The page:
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      Prevalence and risk factors associated with HIV and syphilis co-infection in the African Cohort Study: a cross-sectional study

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          Abstract

          Background

          Each year, 5.6 million new syphilis cases are diagnosed globally. Guidelines for people living with HIV (PLWH) in low-income countries (LIC) recommend STI testing for symptomatic persons and those newly diagnosed with HIV; routine STI testing is less clear. Here we provide updated syphilis prevalence and identify co-infection risk factors in PLWH in the African Cohort Study (AFRICOS) to understand these rates as they relate to syndromic treatment.

          Methods

          AFRICOS is a study enrolling PLWH and HIV-uninfected individuals in four African countries. Participant study enrollment information was used to determine syphilis prevalence and co-infection risk factors. Inclusion criteria consisted of adults 18 years or older receiving care at a participating clinic as a long-term resident who consented to data and specimen collection. Exclusion criteria consisted of pregnancy and/or imprisonment. Screen-positive syphilis was defined as a reactive rapid plasma regain (RPR) upon study enrollment whereas confirmed syphilis included a reactive RPR followed by reactive treponemal test. Multivariate analyses was performed to determine HIV and syphilis co-infection risk factors.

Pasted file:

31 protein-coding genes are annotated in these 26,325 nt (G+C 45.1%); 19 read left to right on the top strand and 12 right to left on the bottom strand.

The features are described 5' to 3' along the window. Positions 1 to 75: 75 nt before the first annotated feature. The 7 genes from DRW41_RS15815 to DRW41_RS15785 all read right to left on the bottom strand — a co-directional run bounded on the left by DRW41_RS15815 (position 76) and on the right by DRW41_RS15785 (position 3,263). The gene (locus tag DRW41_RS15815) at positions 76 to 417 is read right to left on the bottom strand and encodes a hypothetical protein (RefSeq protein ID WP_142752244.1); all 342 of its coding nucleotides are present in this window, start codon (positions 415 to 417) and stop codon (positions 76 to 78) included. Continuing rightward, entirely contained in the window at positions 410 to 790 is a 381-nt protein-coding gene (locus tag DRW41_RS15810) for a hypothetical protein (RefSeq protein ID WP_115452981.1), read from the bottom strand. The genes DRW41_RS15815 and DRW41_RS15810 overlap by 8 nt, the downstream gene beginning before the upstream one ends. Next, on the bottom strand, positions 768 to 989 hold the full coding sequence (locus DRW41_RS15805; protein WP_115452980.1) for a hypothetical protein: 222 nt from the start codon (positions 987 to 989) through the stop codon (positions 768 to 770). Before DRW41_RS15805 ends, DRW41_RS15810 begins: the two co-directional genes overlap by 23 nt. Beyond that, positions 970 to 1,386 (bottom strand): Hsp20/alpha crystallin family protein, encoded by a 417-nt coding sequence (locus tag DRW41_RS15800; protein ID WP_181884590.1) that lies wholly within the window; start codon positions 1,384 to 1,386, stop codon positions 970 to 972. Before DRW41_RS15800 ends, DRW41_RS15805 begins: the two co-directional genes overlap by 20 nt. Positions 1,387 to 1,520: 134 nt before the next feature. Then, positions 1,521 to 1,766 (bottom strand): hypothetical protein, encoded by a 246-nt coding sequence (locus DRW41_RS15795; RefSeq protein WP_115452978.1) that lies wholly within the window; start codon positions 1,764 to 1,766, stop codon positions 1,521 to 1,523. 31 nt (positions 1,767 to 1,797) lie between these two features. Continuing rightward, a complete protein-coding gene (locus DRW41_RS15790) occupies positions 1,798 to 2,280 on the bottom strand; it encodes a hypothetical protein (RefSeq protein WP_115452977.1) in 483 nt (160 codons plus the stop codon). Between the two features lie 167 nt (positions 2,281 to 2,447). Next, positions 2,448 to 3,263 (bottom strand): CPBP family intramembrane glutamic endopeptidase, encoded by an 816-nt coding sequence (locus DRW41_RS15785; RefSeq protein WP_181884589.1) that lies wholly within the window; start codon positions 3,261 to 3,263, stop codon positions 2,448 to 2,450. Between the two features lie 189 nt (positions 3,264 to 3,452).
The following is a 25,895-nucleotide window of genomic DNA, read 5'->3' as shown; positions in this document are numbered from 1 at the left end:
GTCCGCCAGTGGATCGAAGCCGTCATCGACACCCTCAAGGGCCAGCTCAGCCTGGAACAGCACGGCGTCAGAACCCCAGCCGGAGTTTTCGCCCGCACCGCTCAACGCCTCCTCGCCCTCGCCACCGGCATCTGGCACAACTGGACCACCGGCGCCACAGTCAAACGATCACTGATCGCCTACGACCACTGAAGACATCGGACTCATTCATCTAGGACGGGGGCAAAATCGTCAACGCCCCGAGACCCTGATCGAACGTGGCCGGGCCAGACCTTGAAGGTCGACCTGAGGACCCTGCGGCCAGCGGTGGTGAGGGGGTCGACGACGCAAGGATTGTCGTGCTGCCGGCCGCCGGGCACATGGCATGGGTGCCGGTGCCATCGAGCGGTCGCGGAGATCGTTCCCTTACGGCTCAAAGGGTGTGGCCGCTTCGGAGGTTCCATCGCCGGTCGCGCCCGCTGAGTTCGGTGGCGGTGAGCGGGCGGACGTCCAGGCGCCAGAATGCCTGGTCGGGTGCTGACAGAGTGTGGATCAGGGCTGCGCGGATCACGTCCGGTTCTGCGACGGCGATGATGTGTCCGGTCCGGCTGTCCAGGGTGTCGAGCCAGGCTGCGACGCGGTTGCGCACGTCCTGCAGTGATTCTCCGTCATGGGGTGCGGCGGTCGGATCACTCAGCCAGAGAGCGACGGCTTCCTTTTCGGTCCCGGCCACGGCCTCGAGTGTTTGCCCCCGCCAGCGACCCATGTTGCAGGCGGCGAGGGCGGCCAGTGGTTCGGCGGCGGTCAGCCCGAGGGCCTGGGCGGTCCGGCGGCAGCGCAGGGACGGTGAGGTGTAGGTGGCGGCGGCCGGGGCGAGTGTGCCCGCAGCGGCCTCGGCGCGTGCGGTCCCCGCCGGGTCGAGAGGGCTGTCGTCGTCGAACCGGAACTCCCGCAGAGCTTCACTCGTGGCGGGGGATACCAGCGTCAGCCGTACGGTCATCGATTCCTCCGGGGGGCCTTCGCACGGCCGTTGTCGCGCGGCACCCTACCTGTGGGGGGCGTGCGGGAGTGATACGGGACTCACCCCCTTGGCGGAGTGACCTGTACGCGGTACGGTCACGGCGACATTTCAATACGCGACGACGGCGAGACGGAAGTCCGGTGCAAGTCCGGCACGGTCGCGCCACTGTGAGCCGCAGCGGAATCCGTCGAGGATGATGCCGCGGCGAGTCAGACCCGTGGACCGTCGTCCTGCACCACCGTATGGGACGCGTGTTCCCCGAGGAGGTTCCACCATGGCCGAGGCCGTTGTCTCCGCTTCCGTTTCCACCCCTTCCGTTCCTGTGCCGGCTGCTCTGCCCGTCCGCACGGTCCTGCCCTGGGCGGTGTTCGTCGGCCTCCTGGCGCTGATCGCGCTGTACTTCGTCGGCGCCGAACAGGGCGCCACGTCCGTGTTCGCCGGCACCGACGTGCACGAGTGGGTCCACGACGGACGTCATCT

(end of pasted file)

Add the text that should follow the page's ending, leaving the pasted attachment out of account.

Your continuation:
Results

          Between 2013 and March 1, 2020, 2939 PLWH enrolled and 2818 were included for analysis. Screen-positive and confirmed syphilis prevalence were 5.3% (151/2818) and 3.1% (87/2818), respectively. When the analysis was restricted to PLWH with an RPR titer of greater than, or equal to, 1:8, 11/87 (12.6%) participants were included. No PLWH and confirmed syphilis had documented genital ulcers. In the multivariate model, participants with confirmed syphilis co-infection were more likely to have none or some primary education [aOR 3.29 (1.60, 6.74)] and consume alcohol [aOR 1.87 (1.16, 3.03)] compared to those without syphilis. Antiretroviral therapy (ART) with suppressed viral load (VL) was protective in the unadjusted model but not adjusted multivariate model.

          Conclusions

          Our findings show that syphilis rates in sub-Saharan Africa remain elevated where diagnosis remains challenging, and that both lower education level and alcohol consumption are significantly associated with HIV/syphilis co-infection in AFRICOS. Based on our analysis, current STI guidelines targeting testing for African individuals with either new HIV diagnosis or syndromic symptoms may be inadequate, highlighting the need for increased testing and treatment strategies in resource-limited settings.

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          Most cited references10

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          Global Estimates of the Prevalence and Incidence of Four Curable Sexually Transmitted Infections in 2012 Based on Systematic Review and Global Reporting